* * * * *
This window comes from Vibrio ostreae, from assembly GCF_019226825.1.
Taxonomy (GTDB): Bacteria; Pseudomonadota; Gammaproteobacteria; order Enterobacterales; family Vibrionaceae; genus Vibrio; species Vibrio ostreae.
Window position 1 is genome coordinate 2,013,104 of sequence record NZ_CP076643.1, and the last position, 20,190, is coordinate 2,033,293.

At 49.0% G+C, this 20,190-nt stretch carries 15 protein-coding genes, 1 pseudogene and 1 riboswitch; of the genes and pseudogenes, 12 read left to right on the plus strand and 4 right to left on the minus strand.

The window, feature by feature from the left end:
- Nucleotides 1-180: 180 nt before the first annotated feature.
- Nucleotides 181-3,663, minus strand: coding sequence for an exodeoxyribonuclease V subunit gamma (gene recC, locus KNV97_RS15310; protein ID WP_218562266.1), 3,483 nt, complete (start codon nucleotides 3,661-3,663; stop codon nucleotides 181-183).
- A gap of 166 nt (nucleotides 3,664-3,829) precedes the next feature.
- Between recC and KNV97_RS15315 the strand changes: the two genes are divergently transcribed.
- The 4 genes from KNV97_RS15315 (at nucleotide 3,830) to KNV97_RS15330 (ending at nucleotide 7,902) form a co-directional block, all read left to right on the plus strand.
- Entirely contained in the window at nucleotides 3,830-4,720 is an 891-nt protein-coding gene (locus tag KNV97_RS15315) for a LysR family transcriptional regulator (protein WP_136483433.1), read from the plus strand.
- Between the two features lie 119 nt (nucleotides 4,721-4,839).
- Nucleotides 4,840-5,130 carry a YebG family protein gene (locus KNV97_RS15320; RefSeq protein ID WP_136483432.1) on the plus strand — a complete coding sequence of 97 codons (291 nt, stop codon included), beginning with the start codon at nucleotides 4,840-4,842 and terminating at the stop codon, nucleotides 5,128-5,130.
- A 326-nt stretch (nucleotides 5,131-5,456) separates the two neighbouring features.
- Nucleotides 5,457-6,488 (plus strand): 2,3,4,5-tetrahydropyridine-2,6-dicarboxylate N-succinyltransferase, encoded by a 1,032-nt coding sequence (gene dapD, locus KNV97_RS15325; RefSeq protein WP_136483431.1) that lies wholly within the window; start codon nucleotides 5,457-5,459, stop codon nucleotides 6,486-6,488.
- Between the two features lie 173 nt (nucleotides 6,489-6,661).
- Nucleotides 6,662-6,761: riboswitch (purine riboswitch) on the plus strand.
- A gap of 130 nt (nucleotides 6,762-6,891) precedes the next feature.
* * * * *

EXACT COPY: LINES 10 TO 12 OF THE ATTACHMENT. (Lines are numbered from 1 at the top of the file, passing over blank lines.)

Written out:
- The 4 genes from KNV97_RS15315 (at nucleotide 3,830) to KNV97_RS15330 (ending at nucleotide 7,902) form a co-directional block, all read left to right on the plus strand.
- Entirely contained in the window at nucleotides 3,830-4,720 is an 891-nt protein-coding gene (locus tag KNV97_RS15315) for a LysR family transcriptional regulator (protein WP_136483433.1), read from the plus strand.
- Between the two features lie 119 nt (nucleotides 4,721-4,839).